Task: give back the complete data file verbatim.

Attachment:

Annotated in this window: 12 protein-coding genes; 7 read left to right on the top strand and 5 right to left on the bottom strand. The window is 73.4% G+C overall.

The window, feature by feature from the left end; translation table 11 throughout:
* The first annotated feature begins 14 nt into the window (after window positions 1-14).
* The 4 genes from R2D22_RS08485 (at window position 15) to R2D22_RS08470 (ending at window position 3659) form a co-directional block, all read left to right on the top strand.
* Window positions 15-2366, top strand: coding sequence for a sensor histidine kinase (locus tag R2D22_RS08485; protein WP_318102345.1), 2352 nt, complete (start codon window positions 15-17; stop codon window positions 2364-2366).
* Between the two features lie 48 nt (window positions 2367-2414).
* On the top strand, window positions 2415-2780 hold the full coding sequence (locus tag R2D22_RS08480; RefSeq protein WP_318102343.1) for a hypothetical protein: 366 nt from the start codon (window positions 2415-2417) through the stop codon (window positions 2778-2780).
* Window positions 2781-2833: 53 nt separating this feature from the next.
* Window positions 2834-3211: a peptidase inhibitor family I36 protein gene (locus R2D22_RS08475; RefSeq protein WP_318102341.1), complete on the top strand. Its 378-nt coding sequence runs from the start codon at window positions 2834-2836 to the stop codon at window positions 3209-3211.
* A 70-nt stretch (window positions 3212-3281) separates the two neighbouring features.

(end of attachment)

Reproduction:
Annotated in this window: 12 protein-coding genes; 7 read left to right on the top strand and 5 right to left on the bottom strand. The window is 73.4% G+C overall.

The window, feature by feature from the left end; translation table 11 throughout:
* The first annotated feature begins 14 nt into the window (after window positions 1-14).
* The 4 genes from R2D22_RS08485 (at window position 15) to R2D22_RS08470 (ending at window position 3659) form a co-directional block, all read left to right on the top strand.
* Window positions 15-2366, top strand: coding sequence for a sensor histidine kinase (locus tag R2D22_RS08485; protein WP_318102345.1), 2352 nt, complete (start codon window positions 15-17; stop codon window positions 2364-2366).
* Between the two features lie 48 nt (window positions 2367-2414).
* On the top strand, window positions 2415-2780 hold the full coding sequence (locus tag R2D22_RS08480; RefSeq protein WP_318102343.1) for a hypothetical protein: 366 nt from the start codon (window positions 2415-2417) through the stop codon (window positions 2778-2780).
* Window positions 2781-2833: 53 nt separating this feature from the next.
* Window positions 2834-3211: a peptidase inhibitor family I36 protein gene (locus R2D22_RS08475; RefSeq protein WP_318102341.1), complete on the top strand. Its 378-nt coding sequence runs from the start codon at window positions 2834-2836 to the stop codon at window positions 3209-3211.
* A 70-nt stretch (window positions 3212-3281) separates the two neighbouring features.